On the RKC forums, shaina @ kizmet posted a tutorial on hexing pet personalities. There are 22 personality traits in petz, but not all of them are defined in every breed, and you can't add any bytes there without breaking the game. But fortunately, you can change which personality traits are used. (Some breeds like the Alley Cat and Siamese give you a lot of traits to work with.)
I made these tables to use as a reference, in conjunction with shaina's tutorial:
Editable Catz traits
Editable Dogz traits
Default Values when a personality trait is not assigned.
Reflet's Toy Research was the starting point; that page has all the background info on what Toy Adjectives are in Petz. Hexing toyz would not have been possible without Reflet's toy adjective spreadsheet.
Important to know: 1) You can't edit toy adjectives in LNZ Pro; you have to use a hex editor. 2)
You can't add new adjectives; you can only change the values of the adjectives the game has already set You actually can, but since you can't add new instructions, you can only give a toy a new adjective by replacing/changing an existing instruction. I learned about that after I wrote this tutorial. (Adjectives that don't exist for a toy are marked with -1 on the spreadsheet.)
The data was all discovered by Reflet; I collected and commented on some of the relevant bits here:
Reflet discovered all the toy adjective values, including the flavor values. Almost every toy has set a flavor value, even if it is not edible. This is what I think they mean:
Edible but not tasty:
The [Head Shot] section of a pet's LNZ lets you change the frame number of the pet's profile pic. (When you change a pet's [Head Shot], you need to take the pet out and put it back in again before you see the change).
The default is 0, for the default standing pose. You can't set the animation number and tell it to use the first frame; all the frames of all the animations are stored next to each other, making it hard to set a pose. So this was my adventure in learning how [Head Shot] works:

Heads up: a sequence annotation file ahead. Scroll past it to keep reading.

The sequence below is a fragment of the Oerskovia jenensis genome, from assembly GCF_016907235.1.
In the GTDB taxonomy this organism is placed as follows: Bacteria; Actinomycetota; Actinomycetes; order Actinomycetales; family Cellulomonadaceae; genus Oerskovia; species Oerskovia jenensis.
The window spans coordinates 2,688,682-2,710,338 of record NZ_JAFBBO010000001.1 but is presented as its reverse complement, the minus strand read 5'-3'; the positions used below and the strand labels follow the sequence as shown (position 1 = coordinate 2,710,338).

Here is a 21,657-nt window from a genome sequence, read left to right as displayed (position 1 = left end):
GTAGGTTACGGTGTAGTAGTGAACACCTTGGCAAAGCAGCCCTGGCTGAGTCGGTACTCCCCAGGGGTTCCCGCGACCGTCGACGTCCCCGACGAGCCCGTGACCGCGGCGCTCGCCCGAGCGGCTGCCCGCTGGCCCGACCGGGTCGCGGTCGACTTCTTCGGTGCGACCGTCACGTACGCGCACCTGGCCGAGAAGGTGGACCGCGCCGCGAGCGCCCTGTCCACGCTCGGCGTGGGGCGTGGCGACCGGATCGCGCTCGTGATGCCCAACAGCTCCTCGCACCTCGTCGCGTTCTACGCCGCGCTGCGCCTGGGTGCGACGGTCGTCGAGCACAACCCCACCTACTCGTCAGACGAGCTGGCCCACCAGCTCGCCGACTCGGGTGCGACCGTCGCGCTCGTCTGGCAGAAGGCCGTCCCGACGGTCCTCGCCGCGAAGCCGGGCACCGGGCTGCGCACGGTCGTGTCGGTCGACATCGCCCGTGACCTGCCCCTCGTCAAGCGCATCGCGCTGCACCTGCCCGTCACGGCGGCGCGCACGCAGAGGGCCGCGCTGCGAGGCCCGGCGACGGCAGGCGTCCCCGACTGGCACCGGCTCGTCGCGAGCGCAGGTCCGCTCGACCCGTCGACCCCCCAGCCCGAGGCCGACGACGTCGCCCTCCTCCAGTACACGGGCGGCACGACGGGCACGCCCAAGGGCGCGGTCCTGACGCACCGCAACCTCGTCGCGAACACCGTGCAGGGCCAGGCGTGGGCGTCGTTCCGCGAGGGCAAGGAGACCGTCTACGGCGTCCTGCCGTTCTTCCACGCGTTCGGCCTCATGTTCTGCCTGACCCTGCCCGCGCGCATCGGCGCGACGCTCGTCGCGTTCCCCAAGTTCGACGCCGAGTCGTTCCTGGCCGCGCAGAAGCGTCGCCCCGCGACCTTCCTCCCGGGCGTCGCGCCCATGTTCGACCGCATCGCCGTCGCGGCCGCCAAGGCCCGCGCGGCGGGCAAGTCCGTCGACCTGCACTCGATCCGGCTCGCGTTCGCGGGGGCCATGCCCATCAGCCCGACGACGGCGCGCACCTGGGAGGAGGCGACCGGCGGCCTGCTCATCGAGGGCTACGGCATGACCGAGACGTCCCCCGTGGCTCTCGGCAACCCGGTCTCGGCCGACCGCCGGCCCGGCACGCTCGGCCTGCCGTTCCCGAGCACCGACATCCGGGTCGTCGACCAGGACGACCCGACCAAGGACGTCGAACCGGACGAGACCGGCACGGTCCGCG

I tested powers of two (the first number in the [Head Shot] part of a pet .lnz)
8,191 is fine, and so is 8192.
16,383 is a bad frame number and crashes the game.
How to find the max frame? Time for a binary search!
12000 is ok
14000 is ok
15000 is ok
15691 is ok
16037 is ok
16210 is bad
16123 is bad
16080 is bad
16058 is bad
16047 is bad
16042 is bad
16039 is ok
16040 is bad
**16039 is the biggest frame number you can put in [Head Shot]**
Animation #444 is the exploding one... I want to find the frame number of the exploded pet...
And 450 is the 'bang head on floor' one...
According to petz workshop, there are 493 animations. (first is 0, last is 492.)
(409 is also an explosion)
Frame number 16010 (animation 490) is the belly flop slide yesss :3
16012 is the last frame of the belly flop.
16040 frames divided by 493 animations equals an average of 32 frames per animation.
Also, only the adult lnz seems to affect the picture, no matter the age of your pet.
it seems like eyelid height and eyelid tilt influence each other (height seems to affect how much it rotates)
more information that builds on the pet manual:
rotation: 0 degrees the pet faces the camera, positive rotation turns the pet's left side to the camera (the pet has spun to the right)
roll: positive roll rotates the picture counterclockwise
tilt: positive tilt puts the camera below the pet (think "cats loafing on glass tables"...)
head rotation: positive rotation = the pet turns its head to the right
head tilt: positive angle = the head turns its head up
head cock: positive angle = the pet cocks its head to the left
R/L eyelid height: zero is wide open eyes. higher numbers = the pet closes its eyes
R/L eyelid tilt: negative numbers are angry eyes